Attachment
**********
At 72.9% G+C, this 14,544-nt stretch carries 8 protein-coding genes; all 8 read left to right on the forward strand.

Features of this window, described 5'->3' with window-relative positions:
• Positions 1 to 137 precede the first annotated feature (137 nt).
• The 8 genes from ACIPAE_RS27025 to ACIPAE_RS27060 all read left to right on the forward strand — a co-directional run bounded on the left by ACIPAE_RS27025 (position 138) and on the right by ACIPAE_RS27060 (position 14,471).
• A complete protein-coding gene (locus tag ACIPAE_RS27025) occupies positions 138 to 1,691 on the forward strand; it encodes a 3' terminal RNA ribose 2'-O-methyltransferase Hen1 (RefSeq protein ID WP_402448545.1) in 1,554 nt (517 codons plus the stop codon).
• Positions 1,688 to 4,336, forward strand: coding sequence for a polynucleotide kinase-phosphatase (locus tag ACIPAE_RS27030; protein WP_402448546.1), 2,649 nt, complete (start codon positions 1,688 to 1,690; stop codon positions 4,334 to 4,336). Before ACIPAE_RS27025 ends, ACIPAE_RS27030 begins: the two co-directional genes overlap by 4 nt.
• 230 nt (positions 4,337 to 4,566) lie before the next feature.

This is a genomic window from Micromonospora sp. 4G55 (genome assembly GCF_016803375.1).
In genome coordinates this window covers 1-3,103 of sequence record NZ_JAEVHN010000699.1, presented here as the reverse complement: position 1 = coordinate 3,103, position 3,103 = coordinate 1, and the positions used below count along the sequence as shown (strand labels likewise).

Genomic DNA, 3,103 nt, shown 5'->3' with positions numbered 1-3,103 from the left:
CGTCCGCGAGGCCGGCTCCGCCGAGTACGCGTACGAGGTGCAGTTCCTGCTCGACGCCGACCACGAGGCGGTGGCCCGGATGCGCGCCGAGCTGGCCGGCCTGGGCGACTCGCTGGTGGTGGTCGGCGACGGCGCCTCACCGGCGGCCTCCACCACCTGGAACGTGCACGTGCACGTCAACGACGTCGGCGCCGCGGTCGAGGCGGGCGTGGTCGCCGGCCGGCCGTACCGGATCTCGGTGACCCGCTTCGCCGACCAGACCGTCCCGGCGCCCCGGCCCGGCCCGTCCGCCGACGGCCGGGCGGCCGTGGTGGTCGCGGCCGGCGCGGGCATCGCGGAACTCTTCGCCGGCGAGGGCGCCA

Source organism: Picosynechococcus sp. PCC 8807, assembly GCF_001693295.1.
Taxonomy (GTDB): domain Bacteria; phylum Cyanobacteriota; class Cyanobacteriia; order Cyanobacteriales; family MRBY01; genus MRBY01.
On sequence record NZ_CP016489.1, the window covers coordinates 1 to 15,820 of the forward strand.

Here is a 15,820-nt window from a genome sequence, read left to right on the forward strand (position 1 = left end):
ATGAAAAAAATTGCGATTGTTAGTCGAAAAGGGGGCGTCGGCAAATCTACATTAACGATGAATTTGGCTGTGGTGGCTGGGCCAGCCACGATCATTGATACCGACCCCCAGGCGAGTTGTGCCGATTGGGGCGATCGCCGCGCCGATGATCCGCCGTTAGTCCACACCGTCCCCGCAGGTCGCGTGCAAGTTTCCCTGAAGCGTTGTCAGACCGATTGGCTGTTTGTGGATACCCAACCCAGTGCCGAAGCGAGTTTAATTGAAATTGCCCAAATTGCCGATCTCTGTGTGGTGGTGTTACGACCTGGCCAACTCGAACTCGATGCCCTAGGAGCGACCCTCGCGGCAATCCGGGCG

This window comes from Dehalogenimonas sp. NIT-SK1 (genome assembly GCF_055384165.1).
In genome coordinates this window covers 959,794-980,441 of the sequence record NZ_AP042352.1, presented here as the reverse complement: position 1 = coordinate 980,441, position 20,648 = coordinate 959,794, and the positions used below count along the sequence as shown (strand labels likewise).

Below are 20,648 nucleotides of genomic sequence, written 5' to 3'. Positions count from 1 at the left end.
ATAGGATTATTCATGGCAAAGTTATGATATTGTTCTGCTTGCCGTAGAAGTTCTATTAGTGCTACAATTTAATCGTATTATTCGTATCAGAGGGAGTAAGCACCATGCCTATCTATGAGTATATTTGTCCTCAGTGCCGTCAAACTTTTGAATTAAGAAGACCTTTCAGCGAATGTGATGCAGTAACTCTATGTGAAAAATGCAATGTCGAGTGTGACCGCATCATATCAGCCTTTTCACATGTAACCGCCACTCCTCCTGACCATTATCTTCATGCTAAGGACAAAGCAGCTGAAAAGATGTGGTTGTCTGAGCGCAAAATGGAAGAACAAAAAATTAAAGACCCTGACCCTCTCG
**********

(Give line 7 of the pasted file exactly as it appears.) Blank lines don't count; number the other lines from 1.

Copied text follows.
• 230 nt (positions 4,337 to 4,566) lie before the next feature.